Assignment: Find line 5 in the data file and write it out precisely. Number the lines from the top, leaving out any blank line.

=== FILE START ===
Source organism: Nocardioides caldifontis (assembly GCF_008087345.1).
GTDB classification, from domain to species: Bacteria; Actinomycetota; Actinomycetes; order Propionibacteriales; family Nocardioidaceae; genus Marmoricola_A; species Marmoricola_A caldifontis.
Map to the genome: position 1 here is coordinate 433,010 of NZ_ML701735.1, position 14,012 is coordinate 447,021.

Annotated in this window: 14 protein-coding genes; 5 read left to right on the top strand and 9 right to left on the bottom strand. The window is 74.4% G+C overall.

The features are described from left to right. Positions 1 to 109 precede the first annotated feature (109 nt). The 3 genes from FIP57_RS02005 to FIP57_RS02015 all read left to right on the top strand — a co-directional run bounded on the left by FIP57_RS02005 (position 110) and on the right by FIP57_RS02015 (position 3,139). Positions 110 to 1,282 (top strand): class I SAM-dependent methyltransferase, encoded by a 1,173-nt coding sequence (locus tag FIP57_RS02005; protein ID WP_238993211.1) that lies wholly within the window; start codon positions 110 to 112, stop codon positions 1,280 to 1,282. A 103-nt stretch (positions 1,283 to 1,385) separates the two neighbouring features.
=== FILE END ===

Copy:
The features are described from left to right. Positions 1 to 109 precede the first annotated feature (109 nt). The 3 genes from FIP57_RS02005 to FIP57_RS02015 all read left to right on the top strand — a co-directional run bounded on the left by FIP57_RS02005 (position 110) and on the right by FIP57_RS02015 (position 3,139). Positions 110 to 1,282 (top strand): class I SAM-dependent methyltransferase, encoded by a 1,173-nt coding sequence (locus tag FIP57_RS02005; protein ID WP_238993211.1) that lies wholly within the window; start codon positions 110 to 112, stop codon positions 1,280 to 1,282. A 103-nt stretch (positions 1,283 to 1,385) separates the two neighbouring features.